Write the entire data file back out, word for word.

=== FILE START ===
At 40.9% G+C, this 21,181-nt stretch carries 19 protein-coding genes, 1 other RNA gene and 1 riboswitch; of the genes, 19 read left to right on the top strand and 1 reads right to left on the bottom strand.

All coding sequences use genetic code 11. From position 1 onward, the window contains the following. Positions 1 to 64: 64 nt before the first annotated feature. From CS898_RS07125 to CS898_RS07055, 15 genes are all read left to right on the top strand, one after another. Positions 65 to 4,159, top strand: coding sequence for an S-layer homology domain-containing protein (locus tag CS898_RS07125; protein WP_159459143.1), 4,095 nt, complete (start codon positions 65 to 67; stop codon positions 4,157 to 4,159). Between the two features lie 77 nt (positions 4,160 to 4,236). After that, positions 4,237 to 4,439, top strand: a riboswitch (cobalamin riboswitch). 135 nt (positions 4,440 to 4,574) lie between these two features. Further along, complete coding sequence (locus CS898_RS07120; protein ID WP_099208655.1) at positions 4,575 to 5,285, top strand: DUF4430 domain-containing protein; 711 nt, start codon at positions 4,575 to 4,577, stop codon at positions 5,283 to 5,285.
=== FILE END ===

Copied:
At 40.9% G+C, this 21,181-nt stretch carries 19 protein-coding genes, 1 other RNA gene and 1 riboswitch; of the genes, 19 read left to right on the top strand and 1 reads right to left on the bottom strand.

All coding sequences use genetic code 11. From position 1 onward, the window contains the following. Positions 1 to 64: 64 nt before the first annotated feature. From CS898_RS07125 to CS898_RS07055, 15 genes are all read left to right on the top strand, one after another. Positions 65 to 4,159, top strand: coding sequence for an S-layer homology domain-containing protein (locus tag CS898_RS07125; protein WP_159459143.1), 4,095 nt, complete (start codon positions 65 to 67; stop codon positions 4,157 to 4,159). Between the two features lie 77 nt (positions 4,160 to 4,236). After that, positions 4,237 to 4,439, top strand: a riboswitch (cobalamin riboswitch). 135 nt (positions 4,440 to 4,574) lie between these two features. Further along, complete coding sequence (locus CS898_RS07120; protein ID WP_099208655.1) at positions 4,575 to 5,285, top strand: DUF4430 domain-containing protein; 711 nt, start codon at positions 4,575 to 4,577, stop codon at positions 5,283 to 5,285.